More than two months after announcing a controversial deal to sell itself at a discount, Talmer Bancorp in Troy, Mich., laid out its rationale.
The $6.6 billion-asset company reckoned that a broad swoon in the stock market shouldn't overshadow the benefits of joining the much larger Chemical Financial in Midland, Mich., based on details laid out in a recent regulatory filing.
The filing also for the first time detailed the company's previous flirtations with prospective merger partners — and what happened when employees caught wind of the talks.
Talmer and Chemical spent 16 months informally discussing a deal as Chemical focused on integrating a prior acquisition, the filing revealed. The companies finally agreed on a letter of intent on Dec. 22.
By that time, the stock market was well into a prolonged slump that had already forced several other banks to think fast to salvage their mergers. The lengthy delay also took a toll on Chemical's offer for Talmer; the valuation went from a 4.3% premium to Talmer's stock price in mid-December to a 2.5% discount on Jan. 22. The eventual price, announced on Jan. 26, represented a 2.3% discount.
When they announced the $1.1 billion merger, Talmer's management got an earful from two analysts who accused them of leaving money on the table.
The filing lays out several reasons why Talmer's board agreed to the merger despite the discounted pricing. The valuation, for instance, always represented a significant premium compared to Talmer's initial public offering in 2013.
While Talmer's board also determined that the declining value was largely a function of a bigger selloff in the stock market, the filing noted that the $9.2 billion-asset Chemical's stock was underperforming those of its peers due to "apparent market concern" it could reach $10 billion in assets "without engaging in a material transaction." At that size, additional regulatory burdens would kick in.
Chemical plans to address that issue by using economies of scale from buying the $6.6 billion-asset Talmer to offset bottom-line hits it will take — including $5 million in reduced annual interchange fees and $2 million in added compliance costs each year — from crossing the regulatory threshold.
The filing provided several other reasons why Talmer's board backed the merger, including the potential for higher dividends, earnings per share accretion and the creation of a larger bank in Michigan.
The board also considered "that Chemical had performed relatively well in the most recent economic downturn," the filing said.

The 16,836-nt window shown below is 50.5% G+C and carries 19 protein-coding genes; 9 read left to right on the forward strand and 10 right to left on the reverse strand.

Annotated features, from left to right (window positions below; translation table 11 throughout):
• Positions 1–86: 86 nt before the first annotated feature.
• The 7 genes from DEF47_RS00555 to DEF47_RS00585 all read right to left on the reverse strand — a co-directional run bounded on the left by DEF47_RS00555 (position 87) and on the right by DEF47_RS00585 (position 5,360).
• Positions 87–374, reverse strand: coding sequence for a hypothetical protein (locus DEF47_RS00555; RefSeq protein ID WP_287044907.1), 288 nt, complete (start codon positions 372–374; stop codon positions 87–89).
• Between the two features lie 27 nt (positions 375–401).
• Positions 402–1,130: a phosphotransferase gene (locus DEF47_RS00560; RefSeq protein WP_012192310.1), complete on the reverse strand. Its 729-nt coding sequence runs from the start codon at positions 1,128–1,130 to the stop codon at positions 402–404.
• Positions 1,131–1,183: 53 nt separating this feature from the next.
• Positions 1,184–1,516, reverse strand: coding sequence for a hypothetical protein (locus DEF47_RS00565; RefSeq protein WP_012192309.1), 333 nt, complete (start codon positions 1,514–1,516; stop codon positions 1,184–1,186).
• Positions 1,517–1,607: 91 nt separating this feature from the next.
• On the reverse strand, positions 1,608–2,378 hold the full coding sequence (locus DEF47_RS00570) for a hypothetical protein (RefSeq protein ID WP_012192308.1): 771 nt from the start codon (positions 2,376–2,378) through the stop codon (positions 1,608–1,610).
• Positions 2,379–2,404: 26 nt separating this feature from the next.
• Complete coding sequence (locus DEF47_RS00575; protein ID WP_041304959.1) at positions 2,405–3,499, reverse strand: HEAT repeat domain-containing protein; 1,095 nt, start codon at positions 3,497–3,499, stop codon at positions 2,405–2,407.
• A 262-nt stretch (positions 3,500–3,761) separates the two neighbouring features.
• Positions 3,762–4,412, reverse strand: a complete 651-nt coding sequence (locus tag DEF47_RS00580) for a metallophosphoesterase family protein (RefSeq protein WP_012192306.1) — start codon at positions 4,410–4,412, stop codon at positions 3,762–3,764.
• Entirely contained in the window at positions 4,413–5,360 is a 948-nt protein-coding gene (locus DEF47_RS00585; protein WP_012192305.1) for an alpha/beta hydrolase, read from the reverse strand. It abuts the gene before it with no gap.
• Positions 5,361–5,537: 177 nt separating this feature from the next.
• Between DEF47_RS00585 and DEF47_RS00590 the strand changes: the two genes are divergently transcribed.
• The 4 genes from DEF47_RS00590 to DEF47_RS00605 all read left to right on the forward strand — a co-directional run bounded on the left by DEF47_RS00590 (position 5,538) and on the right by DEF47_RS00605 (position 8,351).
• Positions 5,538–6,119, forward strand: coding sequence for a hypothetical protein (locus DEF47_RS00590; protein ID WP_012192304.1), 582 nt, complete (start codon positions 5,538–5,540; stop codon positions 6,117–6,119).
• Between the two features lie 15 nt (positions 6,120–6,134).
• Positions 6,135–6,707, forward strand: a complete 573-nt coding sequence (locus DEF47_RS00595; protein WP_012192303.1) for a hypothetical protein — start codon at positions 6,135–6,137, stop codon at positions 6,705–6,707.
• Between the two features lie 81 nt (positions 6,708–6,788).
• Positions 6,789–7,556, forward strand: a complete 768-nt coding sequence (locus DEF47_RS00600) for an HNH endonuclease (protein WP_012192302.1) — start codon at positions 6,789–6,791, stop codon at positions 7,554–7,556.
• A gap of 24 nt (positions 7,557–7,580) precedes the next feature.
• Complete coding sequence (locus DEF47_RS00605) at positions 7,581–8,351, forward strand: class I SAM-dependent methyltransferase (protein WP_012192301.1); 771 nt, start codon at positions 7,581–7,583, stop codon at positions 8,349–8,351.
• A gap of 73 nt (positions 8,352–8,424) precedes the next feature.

Talmer's directors were also advised that the decline in Chemical's stock price "had provided additional leverage … to use in negotiating for [a] merger consideration that was at the highest end of the range set forth in the letter of intent."
In addition, "the stock price volatility had not affected the relative contributions of the parties with respect to assets, loans, deposits, tangible common equity or net income."
Talmer, meanwhile, had plenty of experience with considering a merger following its 2013 initial public offering. The company, from March 2014 to July 2015, had conversations with at least five other institutions about a merger of similarly-sized banks or an outright sale, the filing disclosed.
Despite talks with numerous suitors, only one company, a "substantially larger institution," got far enough along to conduct due diligence, the filing said. During that process, knowledge of the merger talks spread to Talmer's employee ranks, prompting the company last summer to "institute new retention incentives to retain certain key personnel."
The filing also disclosed the expected roles for certain Talmer executives after the Chemical deal is completed in the second half of this year.
David Provost, Talmer's president and chief executive, would become Chemical's vice chairman of growth strategy. Dennis Klaeser, Talmer's chief financial officer, would become chief strategy officer, while Thomas Shafer, president of Talmer Bank and Trust, would become an executive vice president of Chemical Bank. Provost and Klaeser would serve initial 24-month terms following the deal's completion.